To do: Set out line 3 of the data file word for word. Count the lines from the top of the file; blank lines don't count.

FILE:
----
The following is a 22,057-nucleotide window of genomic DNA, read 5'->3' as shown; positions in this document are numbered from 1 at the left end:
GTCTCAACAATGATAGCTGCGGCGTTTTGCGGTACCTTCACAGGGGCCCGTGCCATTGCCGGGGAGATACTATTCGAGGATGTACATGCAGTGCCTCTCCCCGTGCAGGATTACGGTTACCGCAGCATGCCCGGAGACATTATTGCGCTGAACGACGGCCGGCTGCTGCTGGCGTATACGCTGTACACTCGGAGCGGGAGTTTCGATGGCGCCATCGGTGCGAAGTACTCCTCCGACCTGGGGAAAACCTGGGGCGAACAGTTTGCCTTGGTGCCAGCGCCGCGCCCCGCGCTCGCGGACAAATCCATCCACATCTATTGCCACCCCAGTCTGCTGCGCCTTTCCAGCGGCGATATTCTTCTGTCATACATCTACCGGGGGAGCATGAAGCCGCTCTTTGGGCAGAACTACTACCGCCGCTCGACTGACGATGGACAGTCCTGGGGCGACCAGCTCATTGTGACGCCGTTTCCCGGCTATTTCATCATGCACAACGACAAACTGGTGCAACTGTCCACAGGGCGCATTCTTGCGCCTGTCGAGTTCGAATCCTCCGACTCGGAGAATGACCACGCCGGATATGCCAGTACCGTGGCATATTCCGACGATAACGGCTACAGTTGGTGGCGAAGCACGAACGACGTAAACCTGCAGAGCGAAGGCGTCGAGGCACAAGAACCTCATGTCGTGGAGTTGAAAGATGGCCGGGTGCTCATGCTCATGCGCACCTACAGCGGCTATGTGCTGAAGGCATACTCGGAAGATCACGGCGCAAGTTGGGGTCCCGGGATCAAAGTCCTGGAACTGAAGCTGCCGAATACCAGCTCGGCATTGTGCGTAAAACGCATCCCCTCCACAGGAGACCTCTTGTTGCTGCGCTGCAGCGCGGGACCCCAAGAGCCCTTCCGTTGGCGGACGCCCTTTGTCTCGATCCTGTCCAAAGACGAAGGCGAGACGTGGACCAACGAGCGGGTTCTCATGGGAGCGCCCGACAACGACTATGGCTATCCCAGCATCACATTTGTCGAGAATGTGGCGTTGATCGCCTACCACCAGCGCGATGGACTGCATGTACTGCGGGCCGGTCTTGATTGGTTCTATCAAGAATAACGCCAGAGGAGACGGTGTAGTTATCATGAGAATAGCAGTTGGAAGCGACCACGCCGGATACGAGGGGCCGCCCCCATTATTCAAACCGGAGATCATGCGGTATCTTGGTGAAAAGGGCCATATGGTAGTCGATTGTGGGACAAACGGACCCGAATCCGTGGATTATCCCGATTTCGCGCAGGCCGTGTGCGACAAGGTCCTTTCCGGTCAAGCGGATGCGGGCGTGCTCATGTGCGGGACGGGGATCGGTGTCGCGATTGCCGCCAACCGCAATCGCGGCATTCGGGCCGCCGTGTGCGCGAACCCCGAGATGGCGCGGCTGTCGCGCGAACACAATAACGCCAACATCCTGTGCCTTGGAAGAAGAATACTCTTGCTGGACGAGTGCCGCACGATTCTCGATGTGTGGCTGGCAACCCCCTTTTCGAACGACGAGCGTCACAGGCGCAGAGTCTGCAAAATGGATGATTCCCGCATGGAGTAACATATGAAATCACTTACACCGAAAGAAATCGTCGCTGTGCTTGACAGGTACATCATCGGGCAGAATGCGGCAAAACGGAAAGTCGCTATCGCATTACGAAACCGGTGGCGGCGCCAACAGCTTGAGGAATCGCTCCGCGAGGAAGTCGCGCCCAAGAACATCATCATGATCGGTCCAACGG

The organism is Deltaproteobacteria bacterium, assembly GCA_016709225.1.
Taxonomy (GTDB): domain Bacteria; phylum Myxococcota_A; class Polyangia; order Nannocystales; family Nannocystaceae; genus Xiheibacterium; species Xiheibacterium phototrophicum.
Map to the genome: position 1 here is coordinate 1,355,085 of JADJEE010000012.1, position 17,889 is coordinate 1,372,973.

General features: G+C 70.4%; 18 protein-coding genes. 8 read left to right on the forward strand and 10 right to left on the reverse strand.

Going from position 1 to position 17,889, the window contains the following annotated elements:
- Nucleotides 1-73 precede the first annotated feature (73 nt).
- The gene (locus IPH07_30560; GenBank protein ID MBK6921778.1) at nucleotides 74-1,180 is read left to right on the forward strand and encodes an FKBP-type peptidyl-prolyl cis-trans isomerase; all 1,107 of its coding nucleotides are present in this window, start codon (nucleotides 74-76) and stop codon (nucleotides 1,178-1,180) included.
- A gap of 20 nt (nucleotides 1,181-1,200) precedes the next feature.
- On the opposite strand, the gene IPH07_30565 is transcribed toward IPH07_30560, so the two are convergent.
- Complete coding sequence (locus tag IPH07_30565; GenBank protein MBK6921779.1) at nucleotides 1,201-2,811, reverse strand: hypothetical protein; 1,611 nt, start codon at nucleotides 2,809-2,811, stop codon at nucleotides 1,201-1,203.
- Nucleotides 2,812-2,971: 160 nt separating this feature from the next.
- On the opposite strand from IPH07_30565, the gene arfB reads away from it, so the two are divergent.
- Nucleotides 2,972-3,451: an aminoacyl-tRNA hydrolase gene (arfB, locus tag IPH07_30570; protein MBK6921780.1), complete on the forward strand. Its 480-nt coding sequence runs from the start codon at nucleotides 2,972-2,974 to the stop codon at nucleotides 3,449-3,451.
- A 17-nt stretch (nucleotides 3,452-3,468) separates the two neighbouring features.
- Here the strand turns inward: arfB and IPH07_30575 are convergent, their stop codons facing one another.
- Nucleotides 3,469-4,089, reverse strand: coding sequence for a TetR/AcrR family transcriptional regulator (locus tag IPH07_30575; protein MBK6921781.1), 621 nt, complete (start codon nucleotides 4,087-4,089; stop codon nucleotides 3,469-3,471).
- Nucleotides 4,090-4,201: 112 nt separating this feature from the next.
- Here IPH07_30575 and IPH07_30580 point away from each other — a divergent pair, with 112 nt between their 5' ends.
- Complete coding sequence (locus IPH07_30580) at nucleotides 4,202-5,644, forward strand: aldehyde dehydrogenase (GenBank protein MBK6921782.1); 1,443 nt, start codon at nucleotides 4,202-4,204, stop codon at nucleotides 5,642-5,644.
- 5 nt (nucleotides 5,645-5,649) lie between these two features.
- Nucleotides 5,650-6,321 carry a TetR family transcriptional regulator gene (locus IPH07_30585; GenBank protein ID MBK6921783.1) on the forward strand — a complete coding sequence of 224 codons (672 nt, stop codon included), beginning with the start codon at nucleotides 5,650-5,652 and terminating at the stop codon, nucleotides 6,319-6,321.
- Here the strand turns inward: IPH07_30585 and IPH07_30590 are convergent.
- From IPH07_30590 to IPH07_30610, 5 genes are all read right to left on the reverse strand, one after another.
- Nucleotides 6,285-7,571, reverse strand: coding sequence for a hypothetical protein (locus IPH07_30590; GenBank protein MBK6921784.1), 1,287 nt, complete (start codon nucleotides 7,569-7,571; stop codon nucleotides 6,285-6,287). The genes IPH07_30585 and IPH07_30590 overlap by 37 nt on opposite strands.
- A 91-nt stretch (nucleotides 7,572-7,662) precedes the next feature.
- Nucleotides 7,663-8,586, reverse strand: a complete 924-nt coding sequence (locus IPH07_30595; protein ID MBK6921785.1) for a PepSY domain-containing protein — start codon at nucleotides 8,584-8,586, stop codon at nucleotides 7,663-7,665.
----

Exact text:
The organism is Deltaproteobacteria bacterium, assembly GCA_016709225.1.